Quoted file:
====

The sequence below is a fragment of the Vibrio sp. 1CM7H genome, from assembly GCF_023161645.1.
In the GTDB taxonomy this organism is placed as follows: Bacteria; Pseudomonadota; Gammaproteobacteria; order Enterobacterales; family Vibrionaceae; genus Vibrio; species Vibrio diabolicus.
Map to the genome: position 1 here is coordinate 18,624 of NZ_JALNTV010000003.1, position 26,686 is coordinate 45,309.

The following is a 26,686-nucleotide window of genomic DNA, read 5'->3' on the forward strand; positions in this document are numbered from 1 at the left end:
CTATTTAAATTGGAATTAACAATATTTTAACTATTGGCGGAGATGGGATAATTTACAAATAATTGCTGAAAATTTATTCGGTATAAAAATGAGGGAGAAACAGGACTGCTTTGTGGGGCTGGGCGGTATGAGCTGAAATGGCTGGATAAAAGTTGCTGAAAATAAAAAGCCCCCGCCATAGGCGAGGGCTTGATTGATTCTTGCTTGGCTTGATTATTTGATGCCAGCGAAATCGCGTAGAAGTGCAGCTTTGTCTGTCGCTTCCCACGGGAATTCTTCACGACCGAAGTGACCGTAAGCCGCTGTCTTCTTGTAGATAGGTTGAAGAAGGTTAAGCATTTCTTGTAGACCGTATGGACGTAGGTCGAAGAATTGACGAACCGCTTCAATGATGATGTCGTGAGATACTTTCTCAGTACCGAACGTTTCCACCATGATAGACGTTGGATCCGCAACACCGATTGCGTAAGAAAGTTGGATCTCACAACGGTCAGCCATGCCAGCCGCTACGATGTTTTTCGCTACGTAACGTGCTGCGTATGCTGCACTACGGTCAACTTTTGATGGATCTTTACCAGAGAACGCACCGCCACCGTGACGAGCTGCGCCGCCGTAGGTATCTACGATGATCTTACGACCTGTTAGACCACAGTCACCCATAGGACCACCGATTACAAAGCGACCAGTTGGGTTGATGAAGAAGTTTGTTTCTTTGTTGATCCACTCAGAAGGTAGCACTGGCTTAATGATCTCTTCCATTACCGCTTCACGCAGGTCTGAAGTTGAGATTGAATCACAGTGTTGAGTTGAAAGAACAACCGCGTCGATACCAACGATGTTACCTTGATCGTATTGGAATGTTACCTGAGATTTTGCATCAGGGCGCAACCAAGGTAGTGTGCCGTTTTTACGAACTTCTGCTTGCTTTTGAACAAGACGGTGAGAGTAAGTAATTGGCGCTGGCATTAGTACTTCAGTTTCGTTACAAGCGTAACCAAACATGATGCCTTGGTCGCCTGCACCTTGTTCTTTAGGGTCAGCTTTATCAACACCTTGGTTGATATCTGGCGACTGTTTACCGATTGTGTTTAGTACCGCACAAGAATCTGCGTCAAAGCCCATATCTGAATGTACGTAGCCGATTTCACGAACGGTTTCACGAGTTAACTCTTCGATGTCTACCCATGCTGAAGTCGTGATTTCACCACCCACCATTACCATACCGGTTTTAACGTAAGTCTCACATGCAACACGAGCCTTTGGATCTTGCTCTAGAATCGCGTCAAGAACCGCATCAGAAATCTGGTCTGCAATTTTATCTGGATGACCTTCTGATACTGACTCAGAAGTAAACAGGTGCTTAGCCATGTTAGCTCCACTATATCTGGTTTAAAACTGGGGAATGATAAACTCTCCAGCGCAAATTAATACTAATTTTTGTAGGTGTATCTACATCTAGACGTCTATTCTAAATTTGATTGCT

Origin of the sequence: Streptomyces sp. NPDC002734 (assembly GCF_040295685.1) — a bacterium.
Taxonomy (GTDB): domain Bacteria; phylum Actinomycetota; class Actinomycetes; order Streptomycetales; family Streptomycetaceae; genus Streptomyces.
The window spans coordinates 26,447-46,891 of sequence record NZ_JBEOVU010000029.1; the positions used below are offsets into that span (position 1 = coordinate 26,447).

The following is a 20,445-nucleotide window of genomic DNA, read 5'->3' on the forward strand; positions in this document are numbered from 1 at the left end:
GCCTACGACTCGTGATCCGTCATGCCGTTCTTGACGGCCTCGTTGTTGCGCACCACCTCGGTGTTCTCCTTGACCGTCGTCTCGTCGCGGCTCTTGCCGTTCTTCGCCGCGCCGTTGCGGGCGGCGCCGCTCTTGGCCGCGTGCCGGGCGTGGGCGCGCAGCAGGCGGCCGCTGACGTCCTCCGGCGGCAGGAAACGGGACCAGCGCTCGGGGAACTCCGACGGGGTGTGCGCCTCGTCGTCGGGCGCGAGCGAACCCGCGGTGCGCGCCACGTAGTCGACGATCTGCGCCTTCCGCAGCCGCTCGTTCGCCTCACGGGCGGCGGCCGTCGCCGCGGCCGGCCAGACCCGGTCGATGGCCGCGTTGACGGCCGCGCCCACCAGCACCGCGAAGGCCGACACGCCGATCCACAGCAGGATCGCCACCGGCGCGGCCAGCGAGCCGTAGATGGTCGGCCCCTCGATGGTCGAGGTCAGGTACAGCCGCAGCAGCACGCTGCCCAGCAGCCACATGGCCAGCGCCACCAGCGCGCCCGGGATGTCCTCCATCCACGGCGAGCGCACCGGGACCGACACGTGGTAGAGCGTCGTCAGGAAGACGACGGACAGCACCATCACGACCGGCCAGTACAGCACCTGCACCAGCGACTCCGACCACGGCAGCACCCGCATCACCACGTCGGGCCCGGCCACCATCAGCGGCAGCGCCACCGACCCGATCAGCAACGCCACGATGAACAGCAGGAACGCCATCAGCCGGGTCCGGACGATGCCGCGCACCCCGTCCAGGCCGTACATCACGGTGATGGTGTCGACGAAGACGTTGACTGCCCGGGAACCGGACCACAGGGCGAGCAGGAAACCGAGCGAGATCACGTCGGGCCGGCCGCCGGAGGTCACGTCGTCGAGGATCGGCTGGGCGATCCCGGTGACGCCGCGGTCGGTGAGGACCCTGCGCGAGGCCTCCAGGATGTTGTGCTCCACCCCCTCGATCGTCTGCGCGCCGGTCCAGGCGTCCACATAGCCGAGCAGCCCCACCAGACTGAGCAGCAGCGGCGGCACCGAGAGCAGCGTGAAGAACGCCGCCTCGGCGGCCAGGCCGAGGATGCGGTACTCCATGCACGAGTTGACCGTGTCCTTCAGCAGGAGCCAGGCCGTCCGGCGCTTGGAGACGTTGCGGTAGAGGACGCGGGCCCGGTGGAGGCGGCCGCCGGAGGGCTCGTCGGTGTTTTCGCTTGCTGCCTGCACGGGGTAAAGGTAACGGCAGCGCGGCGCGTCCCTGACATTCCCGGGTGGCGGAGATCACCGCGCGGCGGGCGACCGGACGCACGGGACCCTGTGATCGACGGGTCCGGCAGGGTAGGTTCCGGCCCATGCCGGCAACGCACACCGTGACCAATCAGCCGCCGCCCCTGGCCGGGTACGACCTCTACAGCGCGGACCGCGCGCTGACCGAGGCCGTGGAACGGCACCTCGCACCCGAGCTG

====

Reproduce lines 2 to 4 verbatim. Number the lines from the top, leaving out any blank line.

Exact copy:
In the GTDB taxonomy this organism is placed as follows: Bacteria; Pseudomonadota; Gammaproteobacteria; order Enterobacterales; family Vibrionaceae; genus Vibrio; species Vibrio diabolicus.
Map to the genome: position 1 here is coordinate 18,624 of NZ_JALNTV010000003.1, position 26,686 is coordinate 45,309.

The following is a 26,686-nucleotide window of genomic DNA, read 5'->3' on the forward strand; positions in this document are numbered from 1 at the left end: